I was talking with Scott, hubby, and a neighbor about race the other day and I wondered aloud what the percentage of black people in our total US population was. Scott said, "Something like 10-12%, right?" I said, "NO WAY, DUDE!!! It's gotta be more like 30-35%!" A quick cell phone search indicated that Scott was way closer to being right than I: 13.2%

That's it.

I do think that there are places in our country more concentrated with black people than others. Yet, still, 13.2% of our entire American make-up is black. How do we fairly consider, in our collective decision making about our governance and our economics and our housing and our justice system and our employment and our leadership, minority populations? After learning this statistic, I started fantasizing about how much easier it would be if each minority group, blacks included, instead made up the exact same percentage of the population as the majority race, white. If we removed the majority/minority layer, how much better would we be at "fair?" I love us imperfect humans, but I don't have much faith in us. I'm guessing we'd still suck at it.

5) Presumed innocence

During a teaching inservice one day, the speaker centered her entire presentation around a metaphor, "Baby in the back seat." She painted the picture of a line of cars stopped at a red stoplight. Whereby the light turns green, one of the cars at the front of the line does not go. In rush hour, backed up unnecessarily, the cars behind the stopped one LOSE THEIR SHIT. She says that the losing of the shit (which she called "flooding" i.e. emotional elevation i.e. RED ZONE) usually looks like this: Outward blame ("She is probably texting on her dam cell phone!" "People don't know how to drive!""Can't they see they are holding up ALL of us!" "Get it together!" "YOU ARE MAKING US ALL LATE!") followed by inward blame ("Why didn't I take the interstate instead?" "If I'd just left a little earlier... ""I should have known this would happen!"). Then, the beeping and honking and yelling profanities out the windows and middle fingering and dangerous swirvy manipulating happen.

It is then that the presenter explained that this was a real story, one that resulted in the stopped-car driver writing a letter to be posted in the newspaper the next day. She was idling in park when that light turned green, because her baby in the back seat had choked on something and she had crawled over the front seat to rescue him.

Oh, how this changes EVERYTHING. One piece of information, or rather a changed lens through which to look, can change EVERYTHING. And that was her point, to treat every presumed "injustice" by another individual as though there was simply a choking baby in the back seat on board. Look what results looking through this lens: You don't take the other person's actions personally; in fact, you can see that it's not about you at all. And, therefore, the event no longer necessitate an adult melt down in you. You can, calmly, see that there is a better response than a judgmental one.

You can see how this translates to public education. She was not saying that we detach consequences from student behaviors in schools. Or that we go soft to the point of anarchy. Or that kids aren't ever in the wrong. It's that if we presume every time, even while disciplinarian action is being taken, that every single child is living with a baby in the back seat, likely several, and that we can look at their bad choices, good choices, mediocre choices as none other than the cumulative product of all those back-seat-babies. It's doing what Walt Whitman said, "Be curious, not judgmental." There is no such thing as "bad" and "good" kids, just kids with a variety of reasons playing into their "bad" and "good" choices. So many times, in my teaching days, I have said a variation of the following to a kiddo caught in deceit or a naughty situation, "I don't believe you right now...But I believe IN you every day." I told myself, and still firmly believe, that even the toughest of exteriors is penetrated by repeated spoken recognition (preferably by an authority figure) of that soul's sometimes deeply imbedded GOODNESS and INNOCENCE. I see you. I don't know how many babies you have in the back seat or how they got there, but I see you doing the best with what you've got. Even if that's not so good.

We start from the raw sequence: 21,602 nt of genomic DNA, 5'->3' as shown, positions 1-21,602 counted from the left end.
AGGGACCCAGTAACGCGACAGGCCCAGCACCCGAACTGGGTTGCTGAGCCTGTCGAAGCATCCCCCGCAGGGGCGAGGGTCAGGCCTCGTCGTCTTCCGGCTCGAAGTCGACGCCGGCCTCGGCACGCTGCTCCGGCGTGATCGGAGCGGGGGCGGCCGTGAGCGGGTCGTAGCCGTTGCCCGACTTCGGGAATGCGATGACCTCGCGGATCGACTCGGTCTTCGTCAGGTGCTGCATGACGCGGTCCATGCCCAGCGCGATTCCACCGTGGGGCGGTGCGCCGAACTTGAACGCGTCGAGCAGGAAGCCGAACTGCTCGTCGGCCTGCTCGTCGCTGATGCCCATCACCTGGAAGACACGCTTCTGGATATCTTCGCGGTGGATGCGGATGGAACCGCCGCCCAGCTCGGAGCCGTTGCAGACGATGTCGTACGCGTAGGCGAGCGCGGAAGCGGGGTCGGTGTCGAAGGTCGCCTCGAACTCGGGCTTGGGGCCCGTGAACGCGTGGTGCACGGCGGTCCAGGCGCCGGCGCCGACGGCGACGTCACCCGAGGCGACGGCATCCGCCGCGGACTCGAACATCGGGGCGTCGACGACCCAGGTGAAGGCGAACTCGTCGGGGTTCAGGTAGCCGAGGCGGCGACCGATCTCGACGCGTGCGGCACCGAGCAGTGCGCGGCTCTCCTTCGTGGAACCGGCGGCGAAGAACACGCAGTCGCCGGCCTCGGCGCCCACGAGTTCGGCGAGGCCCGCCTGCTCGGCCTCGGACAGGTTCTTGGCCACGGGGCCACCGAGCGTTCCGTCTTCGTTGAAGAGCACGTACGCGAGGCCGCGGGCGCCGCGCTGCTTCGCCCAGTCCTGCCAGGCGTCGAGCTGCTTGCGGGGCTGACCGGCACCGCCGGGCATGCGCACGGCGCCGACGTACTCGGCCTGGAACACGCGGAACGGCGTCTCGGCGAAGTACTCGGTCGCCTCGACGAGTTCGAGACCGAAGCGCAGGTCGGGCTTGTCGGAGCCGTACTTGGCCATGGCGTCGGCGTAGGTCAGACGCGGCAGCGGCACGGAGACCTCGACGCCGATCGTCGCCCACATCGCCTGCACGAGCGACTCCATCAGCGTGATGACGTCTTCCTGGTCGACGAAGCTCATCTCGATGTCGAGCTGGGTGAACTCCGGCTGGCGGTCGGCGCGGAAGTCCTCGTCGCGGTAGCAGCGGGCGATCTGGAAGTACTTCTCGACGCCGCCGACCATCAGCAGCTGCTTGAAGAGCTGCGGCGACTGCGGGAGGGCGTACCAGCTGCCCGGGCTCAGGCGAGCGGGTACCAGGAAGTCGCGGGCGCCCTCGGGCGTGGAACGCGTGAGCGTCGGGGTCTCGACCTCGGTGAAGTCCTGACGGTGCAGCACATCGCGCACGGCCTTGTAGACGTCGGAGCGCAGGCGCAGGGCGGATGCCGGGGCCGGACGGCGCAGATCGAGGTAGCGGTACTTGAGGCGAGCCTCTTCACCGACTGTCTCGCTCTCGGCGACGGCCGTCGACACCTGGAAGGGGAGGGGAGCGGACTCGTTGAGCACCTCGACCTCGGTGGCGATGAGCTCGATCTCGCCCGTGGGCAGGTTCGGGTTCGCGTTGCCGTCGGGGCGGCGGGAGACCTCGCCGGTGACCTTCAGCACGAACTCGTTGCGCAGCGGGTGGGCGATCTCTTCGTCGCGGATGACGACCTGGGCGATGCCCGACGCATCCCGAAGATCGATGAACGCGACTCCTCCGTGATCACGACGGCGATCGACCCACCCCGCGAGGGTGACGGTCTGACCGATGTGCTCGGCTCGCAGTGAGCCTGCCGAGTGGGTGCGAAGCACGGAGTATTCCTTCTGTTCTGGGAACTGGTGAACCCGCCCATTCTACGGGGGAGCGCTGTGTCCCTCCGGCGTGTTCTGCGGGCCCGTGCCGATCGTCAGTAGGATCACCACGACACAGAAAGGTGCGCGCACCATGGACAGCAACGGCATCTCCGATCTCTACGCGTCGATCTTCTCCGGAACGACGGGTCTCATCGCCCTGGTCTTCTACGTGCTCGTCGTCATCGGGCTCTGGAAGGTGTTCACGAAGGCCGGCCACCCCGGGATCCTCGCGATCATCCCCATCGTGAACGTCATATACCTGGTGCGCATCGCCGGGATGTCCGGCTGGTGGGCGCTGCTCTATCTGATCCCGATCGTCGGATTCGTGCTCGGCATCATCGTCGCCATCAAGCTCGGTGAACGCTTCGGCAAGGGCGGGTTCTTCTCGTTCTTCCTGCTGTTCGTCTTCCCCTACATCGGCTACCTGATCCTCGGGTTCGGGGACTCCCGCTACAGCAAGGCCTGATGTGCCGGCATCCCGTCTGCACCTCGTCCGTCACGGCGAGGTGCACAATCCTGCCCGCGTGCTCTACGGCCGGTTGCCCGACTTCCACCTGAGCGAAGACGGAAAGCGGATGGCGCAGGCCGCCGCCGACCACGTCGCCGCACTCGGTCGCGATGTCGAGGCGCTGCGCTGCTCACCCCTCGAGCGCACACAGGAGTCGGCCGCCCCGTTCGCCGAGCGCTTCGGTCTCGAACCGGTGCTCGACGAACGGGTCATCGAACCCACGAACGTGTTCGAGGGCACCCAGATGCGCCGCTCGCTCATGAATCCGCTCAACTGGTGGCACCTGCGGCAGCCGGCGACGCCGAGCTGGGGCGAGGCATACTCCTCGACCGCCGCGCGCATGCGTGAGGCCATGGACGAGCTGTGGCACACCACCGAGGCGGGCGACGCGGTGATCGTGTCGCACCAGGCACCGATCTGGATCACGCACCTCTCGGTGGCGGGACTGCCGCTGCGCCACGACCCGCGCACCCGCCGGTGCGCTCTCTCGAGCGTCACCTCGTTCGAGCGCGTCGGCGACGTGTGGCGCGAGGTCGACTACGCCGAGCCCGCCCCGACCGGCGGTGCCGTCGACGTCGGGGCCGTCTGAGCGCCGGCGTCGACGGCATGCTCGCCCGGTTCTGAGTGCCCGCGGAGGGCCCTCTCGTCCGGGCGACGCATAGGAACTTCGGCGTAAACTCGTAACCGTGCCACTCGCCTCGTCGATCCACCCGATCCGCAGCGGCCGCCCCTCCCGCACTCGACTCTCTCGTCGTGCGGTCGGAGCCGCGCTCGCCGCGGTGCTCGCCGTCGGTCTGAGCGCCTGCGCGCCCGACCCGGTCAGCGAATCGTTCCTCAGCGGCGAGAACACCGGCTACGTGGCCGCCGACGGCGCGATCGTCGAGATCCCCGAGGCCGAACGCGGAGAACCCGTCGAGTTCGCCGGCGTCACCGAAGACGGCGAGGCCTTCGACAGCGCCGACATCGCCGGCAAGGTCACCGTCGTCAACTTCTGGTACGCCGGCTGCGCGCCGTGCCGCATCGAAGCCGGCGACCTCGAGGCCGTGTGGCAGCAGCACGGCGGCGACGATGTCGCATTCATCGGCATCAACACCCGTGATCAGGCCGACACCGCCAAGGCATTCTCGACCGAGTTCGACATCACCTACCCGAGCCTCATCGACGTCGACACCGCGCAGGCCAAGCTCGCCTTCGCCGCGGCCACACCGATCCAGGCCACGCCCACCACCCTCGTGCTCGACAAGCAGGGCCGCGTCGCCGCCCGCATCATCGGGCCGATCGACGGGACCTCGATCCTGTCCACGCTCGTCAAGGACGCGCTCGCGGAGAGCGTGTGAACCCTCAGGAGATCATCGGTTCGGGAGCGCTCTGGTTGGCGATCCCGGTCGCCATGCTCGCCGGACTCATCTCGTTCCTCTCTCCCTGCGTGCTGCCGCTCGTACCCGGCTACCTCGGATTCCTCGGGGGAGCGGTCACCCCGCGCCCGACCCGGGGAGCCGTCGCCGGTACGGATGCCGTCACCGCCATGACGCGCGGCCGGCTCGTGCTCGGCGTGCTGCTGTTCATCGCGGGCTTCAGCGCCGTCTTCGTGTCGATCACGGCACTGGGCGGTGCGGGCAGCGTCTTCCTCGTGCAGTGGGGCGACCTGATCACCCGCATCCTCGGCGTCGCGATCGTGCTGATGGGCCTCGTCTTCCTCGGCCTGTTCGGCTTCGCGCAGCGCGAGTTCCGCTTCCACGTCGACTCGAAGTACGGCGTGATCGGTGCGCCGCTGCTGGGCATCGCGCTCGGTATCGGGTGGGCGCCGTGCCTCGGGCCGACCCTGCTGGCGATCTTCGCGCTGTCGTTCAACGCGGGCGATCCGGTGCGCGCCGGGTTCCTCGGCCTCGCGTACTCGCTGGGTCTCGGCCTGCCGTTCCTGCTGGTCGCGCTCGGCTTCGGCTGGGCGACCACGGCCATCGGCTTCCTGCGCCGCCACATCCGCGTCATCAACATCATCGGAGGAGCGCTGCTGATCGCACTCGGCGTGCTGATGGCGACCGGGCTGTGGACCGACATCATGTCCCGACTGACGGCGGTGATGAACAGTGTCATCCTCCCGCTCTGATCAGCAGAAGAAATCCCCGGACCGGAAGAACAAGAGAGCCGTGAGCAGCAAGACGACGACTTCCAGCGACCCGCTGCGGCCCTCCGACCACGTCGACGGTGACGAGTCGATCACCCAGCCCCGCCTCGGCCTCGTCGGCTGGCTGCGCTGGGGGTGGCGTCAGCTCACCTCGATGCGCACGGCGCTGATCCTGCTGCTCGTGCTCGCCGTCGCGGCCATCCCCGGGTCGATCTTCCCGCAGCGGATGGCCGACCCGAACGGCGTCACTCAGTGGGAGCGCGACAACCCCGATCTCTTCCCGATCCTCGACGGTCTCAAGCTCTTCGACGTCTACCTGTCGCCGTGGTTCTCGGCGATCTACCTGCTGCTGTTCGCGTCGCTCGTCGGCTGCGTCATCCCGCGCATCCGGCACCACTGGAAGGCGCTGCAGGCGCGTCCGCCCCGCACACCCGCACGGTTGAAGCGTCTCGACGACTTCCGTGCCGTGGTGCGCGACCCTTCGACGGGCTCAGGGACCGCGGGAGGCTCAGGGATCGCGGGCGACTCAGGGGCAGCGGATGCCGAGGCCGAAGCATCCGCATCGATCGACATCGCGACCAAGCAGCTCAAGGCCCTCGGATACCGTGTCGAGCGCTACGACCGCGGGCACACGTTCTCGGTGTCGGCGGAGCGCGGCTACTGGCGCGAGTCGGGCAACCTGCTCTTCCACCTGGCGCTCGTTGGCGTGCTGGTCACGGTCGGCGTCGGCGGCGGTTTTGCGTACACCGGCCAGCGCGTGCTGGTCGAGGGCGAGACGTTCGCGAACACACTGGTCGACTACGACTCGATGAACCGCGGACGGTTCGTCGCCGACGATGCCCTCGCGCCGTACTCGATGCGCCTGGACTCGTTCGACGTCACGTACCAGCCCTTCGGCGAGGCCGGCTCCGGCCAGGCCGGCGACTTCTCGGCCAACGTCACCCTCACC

There is no such thing as "bad" and "good" people, just people with a variety of reasons playing into their "bad" and "good" choices.

Scott, my husband, created and stands by four core values at his place of work. All staff members on his team know them, use them, and make most decision about how they conduct themselves - big and small - by them. One of them is "presumed innocence," the notion that in their work environment, instead of policing one another, awaiting for a colleague's next wrong-doing or slip-up, each member of the team has committed to assuming innocence in the other. Someone comes in later one morning? Assume that it was because of a sick kid at home and that they worked over their laptop. Someone leaves someone out of an email? Assume it was an innocent mistake to be remedied, not a mean-spirited manipulation technique. (P.S. Transparency is another core value, and - since the two work hand-in-hand - team members also have permission to respectfully "call each other out" when mistakes are made. Since integrity and character are not on the line and only an innocent mistake is, claiming mistakes is a heck of a lot less painful, too).

I have heard, time and time again, by Scott's co-workers how the core value of "presumed innocence" has set a markedly improved tone in the culture of that office. I'm certain it's not bullet-proof; there are probably still the sneaky (and they'd be there anyway). But, what I'm hearing more is that this value, mostly, rises the standard of excellence... not lowers it. But only if done right (read: reminded of daily, acted out on by leadership, posted and lived) will there by buy-in and therefore pay-off. People, overall, want to be seen as trustable. People, overall, want to be believed in. People, overall, want to be worthy of presumed innocence. Treating them as such brings out the very thing they seek.